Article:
in their "ghompoz" sessions and I figured this was my time of glory. I
always figured this would be one hell of an experience, but little did I know that
my mind would forever be changed about the dynamics of my profession.
So I entered the firm and here I was in this huge mess of people and offices stretching
over multiple countries and continents. I was all but this little nonexistent entity.
I was not even a "bache mohandes"! I was the lowest of the low, the little
pee-on that would get pushed around like all the other co-ops.
Of course there were the good times when I was learning lots and there were bad times
when I was burning stuff! Along the path, I earned the title of "sparky"
for burning a few too many fuses and some mentors joked that they had forgotten to
make everything "co-op" proof!
There were good times when I would work with a nice engineer and then there were
bad times, when I would get stuck with the most geeky engineers who would make you
think about a career change! And then, there were times were you would sit there
and do nothing for weeks and wait for the managers to fight for territories.
By the time I was getting ready to embrace the glorious engineering title, I knew
that both of my childhood images of engineers were totally off. In 1990s and on this
side of the world, in the eyes of commoners, we were more or less, little nerdy people
clicking away behind the computers.
Most my co-workers were known for their lack of social skills. And to succeed in
this ever changing profession, I had to study, upgrade and upgrade, until I would
give up or die. Plus, as expected, all those grand old stories by Iranian parents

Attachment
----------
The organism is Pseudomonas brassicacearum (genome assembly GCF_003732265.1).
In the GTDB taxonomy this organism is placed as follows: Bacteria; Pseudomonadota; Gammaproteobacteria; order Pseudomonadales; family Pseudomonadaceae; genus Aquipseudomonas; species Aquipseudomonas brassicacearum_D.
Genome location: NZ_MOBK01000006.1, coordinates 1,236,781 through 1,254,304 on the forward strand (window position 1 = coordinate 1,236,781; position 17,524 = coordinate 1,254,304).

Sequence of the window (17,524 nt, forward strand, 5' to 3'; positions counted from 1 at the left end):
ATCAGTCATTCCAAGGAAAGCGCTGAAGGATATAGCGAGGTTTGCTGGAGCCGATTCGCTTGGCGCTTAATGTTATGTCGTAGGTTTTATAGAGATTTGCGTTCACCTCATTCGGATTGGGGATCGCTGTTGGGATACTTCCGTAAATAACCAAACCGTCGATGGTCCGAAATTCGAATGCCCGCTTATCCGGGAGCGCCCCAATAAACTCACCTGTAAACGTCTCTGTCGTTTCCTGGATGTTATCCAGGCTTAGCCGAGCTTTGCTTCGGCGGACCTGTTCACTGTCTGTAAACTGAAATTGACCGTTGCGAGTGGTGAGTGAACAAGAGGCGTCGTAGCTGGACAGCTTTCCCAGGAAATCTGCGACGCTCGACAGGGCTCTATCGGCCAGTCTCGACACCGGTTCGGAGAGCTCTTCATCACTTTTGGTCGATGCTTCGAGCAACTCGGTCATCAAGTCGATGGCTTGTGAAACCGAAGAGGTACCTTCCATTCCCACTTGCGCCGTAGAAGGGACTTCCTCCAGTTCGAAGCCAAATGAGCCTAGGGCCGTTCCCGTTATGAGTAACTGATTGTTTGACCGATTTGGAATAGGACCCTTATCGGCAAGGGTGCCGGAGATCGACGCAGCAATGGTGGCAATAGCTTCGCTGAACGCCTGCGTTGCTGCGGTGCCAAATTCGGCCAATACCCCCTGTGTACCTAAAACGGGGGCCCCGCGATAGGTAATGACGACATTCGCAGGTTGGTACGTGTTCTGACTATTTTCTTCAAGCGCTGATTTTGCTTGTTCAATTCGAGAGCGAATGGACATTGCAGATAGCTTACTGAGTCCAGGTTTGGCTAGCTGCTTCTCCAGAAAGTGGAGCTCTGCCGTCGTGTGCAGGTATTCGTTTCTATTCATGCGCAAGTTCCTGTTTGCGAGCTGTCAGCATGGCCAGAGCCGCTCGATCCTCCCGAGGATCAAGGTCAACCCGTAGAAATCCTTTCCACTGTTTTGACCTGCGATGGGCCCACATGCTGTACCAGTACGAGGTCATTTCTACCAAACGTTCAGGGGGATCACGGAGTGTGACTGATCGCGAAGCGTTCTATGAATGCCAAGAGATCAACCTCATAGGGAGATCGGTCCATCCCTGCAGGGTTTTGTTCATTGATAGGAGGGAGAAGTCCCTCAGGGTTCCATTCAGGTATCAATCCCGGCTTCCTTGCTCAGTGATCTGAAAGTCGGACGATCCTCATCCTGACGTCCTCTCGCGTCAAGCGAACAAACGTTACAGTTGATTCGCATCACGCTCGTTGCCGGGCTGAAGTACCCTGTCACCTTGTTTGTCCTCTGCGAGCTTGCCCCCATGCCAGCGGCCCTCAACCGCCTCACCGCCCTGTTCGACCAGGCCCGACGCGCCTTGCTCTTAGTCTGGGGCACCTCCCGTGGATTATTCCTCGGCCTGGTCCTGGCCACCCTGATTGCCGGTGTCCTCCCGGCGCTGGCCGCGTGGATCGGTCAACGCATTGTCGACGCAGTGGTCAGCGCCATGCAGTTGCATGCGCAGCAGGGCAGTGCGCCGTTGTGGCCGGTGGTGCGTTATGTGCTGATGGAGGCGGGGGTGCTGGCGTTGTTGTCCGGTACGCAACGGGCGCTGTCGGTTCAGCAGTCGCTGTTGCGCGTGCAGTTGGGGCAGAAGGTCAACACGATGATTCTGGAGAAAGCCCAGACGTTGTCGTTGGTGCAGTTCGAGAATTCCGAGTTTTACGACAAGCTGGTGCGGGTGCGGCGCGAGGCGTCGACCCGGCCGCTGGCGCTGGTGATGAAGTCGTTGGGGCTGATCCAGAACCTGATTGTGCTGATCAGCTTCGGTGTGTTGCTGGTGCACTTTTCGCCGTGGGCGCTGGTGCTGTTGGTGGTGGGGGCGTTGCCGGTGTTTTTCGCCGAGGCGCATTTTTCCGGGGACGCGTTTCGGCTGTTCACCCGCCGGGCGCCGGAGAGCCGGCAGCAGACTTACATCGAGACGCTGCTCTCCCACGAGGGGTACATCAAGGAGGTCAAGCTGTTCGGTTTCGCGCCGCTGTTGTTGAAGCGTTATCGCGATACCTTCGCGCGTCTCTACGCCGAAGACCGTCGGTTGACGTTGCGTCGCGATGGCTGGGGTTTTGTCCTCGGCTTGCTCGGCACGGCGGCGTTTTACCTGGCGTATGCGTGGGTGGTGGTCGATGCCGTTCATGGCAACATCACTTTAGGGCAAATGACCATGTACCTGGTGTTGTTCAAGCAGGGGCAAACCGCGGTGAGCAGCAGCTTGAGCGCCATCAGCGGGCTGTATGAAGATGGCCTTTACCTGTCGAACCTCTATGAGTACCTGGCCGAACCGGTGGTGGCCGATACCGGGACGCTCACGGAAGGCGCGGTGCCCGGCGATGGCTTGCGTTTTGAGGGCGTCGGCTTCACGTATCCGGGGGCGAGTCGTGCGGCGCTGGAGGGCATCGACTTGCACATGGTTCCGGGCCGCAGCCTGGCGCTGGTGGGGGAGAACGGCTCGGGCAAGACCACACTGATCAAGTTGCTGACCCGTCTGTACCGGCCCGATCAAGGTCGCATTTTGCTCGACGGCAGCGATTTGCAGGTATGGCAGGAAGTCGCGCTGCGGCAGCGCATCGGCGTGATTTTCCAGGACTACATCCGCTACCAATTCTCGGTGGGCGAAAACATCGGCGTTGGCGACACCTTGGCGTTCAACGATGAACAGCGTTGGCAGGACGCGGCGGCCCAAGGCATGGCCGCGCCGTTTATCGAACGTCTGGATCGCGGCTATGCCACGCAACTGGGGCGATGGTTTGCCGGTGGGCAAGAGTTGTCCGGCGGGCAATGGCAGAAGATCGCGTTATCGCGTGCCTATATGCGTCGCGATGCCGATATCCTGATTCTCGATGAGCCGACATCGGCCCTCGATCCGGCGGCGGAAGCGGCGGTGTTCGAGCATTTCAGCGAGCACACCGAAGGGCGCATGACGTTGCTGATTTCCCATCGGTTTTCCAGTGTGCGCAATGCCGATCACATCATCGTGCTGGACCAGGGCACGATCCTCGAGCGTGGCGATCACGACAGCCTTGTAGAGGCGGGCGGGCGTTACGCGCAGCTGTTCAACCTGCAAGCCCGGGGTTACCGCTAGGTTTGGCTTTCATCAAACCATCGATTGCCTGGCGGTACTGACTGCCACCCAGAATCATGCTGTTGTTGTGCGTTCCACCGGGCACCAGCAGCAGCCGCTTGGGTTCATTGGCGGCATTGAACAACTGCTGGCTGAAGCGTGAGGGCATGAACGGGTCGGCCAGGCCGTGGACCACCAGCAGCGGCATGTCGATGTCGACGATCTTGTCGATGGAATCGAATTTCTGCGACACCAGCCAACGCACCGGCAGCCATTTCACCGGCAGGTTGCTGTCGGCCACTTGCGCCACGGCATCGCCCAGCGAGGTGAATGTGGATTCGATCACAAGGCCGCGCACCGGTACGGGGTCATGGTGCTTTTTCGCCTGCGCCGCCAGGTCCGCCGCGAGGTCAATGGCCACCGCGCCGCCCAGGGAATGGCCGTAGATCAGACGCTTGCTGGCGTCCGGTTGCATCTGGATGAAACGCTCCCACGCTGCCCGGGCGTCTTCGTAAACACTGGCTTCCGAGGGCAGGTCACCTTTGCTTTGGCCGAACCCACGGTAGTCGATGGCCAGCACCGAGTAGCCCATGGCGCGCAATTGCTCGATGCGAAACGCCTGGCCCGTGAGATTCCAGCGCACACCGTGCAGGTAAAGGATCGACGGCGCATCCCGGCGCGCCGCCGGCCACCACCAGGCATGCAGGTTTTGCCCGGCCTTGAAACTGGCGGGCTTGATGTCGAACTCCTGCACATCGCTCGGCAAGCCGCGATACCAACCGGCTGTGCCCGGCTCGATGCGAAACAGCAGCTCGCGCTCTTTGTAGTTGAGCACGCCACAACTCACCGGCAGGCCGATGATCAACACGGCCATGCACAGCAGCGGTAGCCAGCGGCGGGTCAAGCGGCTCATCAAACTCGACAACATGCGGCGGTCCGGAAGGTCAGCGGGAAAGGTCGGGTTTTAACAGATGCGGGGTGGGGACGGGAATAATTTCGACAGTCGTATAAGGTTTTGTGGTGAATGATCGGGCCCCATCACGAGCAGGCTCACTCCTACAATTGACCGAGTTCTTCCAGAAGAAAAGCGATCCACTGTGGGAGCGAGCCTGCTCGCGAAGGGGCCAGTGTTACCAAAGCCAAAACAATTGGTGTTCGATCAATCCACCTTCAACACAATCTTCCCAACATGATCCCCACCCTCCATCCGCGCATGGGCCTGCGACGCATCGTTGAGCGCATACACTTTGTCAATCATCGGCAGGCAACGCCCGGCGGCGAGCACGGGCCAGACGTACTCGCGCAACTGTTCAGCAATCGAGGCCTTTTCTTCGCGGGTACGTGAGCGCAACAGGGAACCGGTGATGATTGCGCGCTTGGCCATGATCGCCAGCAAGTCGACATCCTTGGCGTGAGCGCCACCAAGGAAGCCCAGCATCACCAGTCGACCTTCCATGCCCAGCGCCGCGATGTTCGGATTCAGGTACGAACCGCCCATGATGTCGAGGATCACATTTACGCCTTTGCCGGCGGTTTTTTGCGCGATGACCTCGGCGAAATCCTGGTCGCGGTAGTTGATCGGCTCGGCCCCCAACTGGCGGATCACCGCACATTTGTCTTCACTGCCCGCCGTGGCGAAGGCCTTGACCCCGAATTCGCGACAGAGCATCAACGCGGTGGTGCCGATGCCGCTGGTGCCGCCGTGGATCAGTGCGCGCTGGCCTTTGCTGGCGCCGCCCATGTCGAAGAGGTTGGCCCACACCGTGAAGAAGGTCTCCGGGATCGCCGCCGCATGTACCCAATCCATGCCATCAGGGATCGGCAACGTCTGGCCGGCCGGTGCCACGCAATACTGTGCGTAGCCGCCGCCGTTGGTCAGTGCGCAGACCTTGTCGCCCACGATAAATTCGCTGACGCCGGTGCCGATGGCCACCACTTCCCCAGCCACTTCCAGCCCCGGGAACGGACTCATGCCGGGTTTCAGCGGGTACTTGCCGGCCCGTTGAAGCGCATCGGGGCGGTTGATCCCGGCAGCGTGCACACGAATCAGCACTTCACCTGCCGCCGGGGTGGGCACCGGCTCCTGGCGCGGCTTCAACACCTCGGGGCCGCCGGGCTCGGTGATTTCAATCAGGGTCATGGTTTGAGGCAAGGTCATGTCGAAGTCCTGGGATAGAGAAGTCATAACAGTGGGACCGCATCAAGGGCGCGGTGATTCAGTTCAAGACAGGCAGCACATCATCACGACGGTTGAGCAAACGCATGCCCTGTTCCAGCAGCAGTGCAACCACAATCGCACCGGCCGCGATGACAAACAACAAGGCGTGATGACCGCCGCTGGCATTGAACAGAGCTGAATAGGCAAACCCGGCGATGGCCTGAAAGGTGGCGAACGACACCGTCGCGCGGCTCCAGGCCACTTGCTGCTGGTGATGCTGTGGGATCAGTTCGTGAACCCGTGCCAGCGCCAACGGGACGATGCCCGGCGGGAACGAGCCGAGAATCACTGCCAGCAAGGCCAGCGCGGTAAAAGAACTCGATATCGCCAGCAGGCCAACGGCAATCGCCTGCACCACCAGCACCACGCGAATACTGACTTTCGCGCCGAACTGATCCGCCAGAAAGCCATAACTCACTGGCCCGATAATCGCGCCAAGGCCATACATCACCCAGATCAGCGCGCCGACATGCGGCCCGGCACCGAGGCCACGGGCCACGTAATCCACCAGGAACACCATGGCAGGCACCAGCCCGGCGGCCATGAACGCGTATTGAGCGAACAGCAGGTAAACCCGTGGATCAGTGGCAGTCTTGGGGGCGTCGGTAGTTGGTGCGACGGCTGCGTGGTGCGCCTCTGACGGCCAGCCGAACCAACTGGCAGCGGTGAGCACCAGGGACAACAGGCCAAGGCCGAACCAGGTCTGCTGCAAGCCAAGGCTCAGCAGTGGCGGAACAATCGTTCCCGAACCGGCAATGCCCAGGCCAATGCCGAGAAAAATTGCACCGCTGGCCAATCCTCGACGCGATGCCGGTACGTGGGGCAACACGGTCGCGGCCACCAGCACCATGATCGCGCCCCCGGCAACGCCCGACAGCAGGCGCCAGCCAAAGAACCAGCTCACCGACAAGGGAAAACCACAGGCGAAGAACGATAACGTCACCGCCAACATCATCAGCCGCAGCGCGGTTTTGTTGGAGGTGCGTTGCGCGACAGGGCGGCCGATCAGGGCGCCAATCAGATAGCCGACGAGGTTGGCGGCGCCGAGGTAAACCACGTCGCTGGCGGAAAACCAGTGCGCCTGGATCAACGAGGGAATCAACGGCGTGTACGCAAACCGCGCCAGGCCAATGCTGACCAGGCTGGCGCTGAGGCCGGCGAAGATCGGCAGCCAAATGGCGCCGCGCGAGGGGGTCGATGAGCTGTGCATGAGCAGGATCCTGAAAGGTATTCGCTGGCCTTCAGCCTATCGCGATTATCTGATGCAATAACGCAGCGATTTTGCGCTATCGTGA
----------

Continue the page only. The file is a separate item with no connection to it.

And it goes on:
about their children, their amazing instincts and gifted qualities and high ranking
positions were not true either.
Then came the final phase of the journey -- finding your first job out of school.
To me, the funniest part about the North American style of hiring has been the fact
that you get hired with a lot of "Ehem o tolop", lots of handshakes and
fancy company catalogues and pages after pages of glowing pictures of the firm and
many handbooks telling you how important you are. But as soon as you walk in, reality
Having finished co-op just recently, you feel you will no longer be treated as insignificant.
But now as a junior, you are thrown into the fire, that is if you are lucky and you
have to prove yourself or die!
Mentorship has typically been an unknown entity in a lot of areas I have gone. It
has meant you had to learn from sticking your fingers on the oven. And so I did.
I burned my fingers a few times and learned every time.
But the twists and turns of the journey don't end there. Just when you become "comfy
cozy" and have forgotten enough of your university stuff to be actually effective,
it's the end of your technical days. You are too expensive and you have to move on
to management and learn the tricks of that trade.
And if you blink as a manager or the fortunes of your
firm takes a slide, you are told that you, along with junior members of the firm,
are the most disposable people, because after all, management doesn't require any
special hand to find technical skills! And on and on and on, it goes!
Yesterday, walking back from work in my gym clothes, running shoes and backpack,
I ran into , Mahmood Agha, a family relative of ours. He looked at me in a bit of
shock and surprise, and said, "Baabaa, zamaane maa, maa montazer boodim mohandes
besheem, ke ye keefe dorosto hessabi begeereem o jest beegeereem... mohandesaam mohandesaaye
I have come to love my profession, with all its imperfections and instabilities.
But for a second I had to agree with Mahmood Agha. Those old Iranian engineers with
their strange "sherkats" and fancy Samsonites and lifelong jobs, had it
a lot easier. Maybe it's because of how far away its North American version has been
from my early imaginations. That's why I still have a problem with "mohandes"...